Last Updated on September 5, 2023, by eNotes Editorial. Word Count: 636
Scholar and historian Bernard Lewis wrote The Crisis of Islam as an expansion of his 2001 New York Times article, itself in response of the terrorist attacks on 9/11. In this well-researched and comprehensive volume, Lewis seeks to educate the West on the history of the Middle East and how it applies to the present day. On the history of Islam, Lewis states:
. . . the general level of historical knowledge in American society is abysmally low. The Muslim peoples, The Muslim peoples, like everyone else in the world, are shaped by their history, but unlike some others, they are keenly aware of it. Their awareness dates however from the advent of Islam, with perhaps some minimal references to pre-Islamic times, necessary to explain historical allusions in the Qur'an and in the early Islamic traditions and chronicles. (17)
For Lewis, clearly, Islam cannot be understood (and so Arabs' conception of their own identity) without an understanding of history. For Muslims, history is religion. In discussing more recent history, Lewis discusses Wahhabism (a more conservative sect of Sunni Islam):
The rise of Wahhabism in eighteenth century Arabia was in significant measure a response to the changing circumstances of the time. One of these of course was the retreat of Islam and the corresponding advance of Christendom . . . The ire of the Wahhabis was directed not primarily against outsiders but against those whom they saw as betraying and degrading Islam from within. (173)
Lewis addresses the fact that the Saudi Kingdom was ready to endorse this brand of Islam because it helped the Saudis (who won control of Mecca and Medina in close succession in the early twentieth century) to shore up their power.
Also, in more recent history, the Islamic Revolution in Iran, according to Lewis, constituted a serious revolution. It represented a significant ideological change and (like the French and Russian Revolutions) has an an immense impact on its people. This, like the Soviet presence decades before, rather forced the United States to take sides. Lewis details the relationship between Palestine and the West as bound up with the issue of the United States's relationship with Israel. On this score, Lewis states:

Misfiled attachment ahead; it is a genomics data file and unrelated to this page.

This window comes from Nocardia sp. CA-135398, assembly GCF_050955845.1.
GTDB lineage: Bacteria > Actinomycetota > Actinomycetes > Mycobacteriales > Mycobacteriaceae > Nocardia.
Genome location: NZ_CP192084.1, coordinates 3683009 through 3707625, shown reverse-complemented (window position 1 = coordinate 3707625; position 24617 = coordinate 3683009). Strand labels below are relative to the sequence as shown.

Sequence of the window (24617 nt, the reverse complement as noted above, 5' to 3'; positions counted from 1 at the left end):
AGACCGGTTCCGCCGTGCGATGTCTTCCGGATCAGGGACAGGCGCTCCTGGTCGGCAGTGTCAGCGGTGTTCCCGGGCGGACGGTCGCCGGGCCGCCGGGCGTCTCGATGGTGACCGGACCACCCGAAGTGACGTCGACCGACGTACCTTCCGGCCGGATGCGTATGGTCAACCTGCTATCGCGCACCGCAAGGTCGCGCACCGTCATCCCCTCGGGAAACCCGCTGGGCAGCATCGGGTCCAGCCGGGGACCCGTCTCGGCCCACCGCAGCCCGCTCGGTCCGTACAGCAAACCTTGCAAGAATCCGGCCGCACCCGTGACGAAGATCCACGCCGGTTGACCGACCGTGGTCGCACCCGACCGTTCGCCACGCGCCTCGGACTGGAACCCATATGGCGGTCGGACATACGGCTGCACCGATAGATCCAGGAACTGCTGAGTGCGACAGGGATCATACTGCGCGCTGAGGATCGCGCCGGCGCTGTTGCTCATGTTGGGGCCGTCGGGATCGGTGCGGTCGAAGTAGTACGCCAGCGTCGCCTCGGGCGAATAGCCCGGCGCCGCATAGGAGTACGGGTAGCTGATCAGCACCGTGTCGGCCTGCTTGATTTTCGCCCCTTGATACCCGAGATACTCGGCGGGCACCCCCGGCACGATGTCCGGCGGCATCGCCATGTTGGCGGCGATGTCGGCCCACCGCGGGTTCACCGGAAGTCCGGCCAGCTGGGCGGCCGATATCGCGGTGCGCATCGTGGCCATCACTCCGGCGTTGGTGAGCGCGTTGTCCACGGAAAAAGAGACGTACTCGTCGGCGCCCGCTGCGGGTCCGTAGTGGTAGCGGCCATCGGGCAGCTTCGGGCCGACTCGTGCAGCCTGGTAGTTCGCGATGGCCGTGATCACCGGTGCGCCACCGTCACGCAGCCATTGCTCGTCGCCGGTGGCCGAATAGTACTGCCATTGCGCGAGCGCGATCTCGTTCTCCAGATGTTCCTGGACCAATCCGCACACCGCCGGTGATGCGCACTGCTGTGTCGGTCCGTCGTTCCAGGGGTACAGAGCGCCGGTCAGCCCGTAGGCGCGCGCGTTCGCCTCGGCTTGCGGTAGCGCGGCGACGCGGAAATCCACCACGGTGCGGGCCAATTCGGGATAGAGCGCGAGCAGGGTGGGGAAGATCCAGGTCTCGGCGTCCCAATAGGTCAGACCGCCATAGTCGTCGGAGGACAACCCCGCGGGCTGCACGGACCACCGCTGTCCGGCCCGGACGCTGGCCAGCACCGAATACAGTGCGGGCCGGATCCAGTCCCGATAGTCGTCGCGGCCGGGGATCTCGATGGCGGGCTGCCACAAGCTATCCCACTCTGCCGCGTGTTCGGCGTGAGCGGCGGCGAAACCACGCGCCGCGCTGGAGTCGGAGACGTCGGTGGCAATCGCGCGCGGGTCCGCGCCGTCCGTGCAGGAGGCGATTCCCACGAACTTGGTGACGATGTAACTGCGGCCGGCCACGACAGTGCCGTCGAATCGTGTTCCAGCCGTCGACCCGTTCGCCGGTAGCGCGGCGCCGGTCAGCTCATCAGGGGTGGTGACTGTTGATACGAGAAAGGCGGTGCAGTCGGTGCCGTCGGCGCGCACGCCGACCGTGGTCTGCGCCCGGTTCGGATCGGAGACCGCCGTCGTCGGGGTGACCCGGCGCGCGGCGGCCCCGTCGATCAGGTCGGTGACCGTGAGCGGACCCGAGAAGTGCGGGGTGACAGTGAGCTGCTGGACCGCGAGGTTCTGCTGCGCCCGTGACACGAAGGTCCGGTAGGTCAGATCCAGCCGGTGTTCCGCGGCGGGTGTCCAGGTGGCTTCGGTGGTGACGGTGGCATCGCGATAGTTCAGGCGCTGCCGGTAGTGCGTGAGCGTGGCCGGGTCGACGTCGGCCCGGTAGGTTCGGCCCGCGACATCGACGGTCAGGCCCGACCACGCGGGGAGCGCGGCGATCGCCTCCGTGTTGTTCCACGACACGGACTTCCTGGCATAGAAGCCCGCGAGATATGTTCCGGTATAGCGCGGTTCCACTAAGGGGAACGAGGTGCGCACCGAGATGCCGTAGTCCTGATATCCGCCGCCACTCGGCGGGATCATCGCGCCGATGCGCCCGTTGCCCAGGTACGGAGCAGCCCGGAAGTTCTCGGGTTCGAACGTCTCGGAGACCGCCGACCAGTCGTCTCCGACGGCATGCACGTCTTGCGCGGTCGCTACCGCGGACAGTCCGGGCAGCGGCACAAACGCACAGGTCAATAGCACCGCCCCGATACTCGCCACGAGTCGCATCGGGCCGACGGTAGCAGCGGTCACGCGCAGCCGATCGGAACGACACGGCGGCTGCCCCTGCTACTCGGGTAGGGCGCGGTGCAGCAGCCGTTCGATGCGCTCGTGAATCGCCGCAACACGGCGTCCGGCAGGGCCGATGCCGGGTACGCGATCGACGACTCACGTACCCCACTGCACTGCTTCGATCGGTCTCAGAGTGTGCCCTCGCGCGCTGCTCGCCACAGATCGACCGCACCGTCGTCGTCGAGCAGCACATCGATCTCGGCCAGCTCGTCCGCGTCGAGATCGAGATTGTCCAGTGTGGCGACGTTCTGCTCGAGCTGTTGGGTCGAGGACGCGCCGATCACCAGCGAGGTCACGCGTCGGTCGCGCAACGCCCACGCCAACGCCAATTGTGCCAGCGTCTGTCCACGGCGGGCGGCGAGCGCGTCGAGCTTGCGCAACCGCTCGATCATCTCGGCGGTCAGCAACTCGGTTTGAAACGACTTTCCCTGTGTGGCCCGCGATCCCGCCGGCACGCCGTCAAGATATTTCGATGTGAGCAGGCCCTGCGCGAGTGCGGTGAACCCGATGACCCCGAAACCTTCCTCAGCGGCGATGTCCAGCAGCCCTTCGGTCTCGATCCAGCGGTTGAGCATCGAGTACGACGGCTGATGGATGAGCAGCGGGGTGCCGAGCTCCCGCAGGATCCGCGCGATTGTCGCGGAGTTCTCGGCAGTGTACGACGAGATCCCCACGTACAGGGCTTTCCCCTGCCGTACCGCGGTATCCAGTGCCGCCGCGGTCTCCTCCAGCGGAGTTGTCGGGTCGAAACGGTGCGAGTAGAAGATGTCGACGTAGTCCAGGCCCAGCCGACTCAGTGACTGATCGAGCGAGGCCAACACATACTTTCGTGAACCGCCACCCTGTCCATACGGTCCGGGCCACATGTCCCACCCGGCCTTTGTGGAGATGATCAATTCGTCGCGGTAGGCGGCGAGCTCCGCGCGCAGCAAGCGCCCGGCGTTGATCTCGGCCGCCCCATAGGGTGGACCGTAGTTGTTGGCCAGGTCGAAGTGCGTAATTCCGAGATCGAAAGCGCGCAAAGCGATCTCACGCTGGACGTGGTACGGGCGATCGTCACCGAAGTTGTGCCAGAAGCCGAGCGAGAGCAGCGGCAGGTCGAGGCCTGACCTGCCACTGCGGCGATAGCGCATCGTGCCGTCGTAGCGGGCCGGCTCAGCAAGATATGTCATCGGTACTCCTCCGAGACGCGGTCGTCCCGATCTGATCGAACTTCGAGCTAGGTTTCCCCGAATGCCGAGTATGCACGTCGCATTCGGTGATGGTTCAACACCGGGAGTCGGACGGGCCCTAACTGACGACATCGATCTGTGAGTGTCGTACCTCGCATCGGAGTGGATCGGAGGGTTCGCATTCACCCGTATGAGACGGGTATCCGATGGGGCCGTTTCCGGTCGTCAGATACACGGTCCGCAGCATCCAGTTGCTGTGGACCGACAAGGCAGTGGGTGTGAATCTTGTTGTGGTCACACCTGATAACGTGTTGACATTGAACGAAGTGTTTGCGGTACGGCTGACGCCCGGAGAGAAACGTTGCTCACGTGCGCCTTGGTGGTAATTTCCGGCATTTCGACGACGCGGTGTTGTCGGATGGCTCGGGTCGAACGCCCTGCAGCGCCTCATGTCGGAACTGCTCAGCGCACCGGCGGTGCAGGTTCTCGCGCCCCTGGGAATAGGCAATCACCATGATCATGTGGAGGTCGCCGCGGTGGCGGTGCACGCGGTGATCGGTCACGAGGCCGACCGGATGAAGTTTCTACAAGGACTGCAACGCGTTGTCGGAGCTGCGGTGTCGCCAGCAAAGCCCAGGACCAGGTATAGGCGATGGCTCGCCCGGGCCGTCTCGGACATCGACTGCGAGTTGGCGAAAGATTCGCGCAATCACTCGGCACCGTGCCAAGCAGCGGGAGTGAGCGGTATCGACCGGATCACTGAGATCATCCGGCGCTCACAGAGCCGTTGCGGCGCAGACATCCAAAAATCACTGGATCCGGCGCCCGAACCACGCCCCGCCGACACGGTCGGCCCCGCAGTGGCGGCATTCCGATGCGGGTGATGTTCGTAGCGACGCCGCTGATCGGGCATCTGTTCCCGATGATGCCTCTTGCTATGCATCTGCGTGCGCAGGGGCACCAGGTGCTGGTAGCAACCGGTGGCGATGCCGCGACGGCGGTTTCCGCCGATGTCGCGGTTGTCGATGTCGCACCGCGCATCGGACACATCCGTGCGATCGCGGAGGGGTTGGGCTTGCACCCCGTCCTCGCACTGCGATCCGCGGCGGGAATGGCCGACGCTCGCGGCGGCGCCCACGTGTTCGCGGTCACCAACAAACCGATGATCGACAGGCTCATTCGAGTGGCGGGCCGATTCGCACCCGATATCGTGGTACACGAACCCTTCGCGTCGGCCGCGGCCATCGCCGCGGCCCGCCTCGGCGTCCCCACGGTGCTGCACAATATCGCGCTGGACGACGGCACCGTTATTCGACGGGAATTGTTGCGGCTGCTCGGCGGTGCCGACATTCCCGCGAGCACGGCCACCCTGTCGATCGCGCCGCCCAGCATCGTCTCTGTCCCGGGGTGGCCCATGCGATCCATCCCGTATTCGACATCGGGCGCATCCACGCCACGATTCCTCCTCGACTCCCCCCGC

The value of Israel to the United States as a strategic asset has been much disputed. There have been some in the United States who view Israel as a major strategic ally in the region and the one sure bastion against external and regional enemies. (146)
As a response to generally favorable treatment by the Americans toward Israel, Arab lords became increasingly hostile. The Soviet Union's encroachment into Arab lands ultimately led to these tensions with the West.
Finally, Lewis devotes a significant portion of his book a discussion of jihad. He notes how jihad can mean a mean any sort of striving—moral or militaristic. Fundamentalist groups showcase the latter implication, but in reality the term signifies a struggle for the sake God. Lewis remarks that jihad, while multifaceted, is a touchstone for Islam, while the Crusades (the obvious Christian analog) is quite different insofar as it was a later development in within the Christian tradition. He explains:
For most of the recorded history of Islam, from the lifetime of the prophet Mohammed onward, the world jihad was used in a primarily militaristic sense. Mohammed begin his prophetic mission in his birthplace, Mecca, but because of the persecution that he and his followers suffered at the hands of the pagan oligarchy ruling the town, they moved tot he town of Medina, where the local tribes welcomed the and installed the prophet first as arbitrator then as ruler. (70)
Lewis subsequently outlines various phases of jihad, and acknowledges that the militaristic interpretation of jihad is historically privileged over the moral one. No small amount of prejudice on the part of the West against the Muslims deserves from a limited understanding of this term.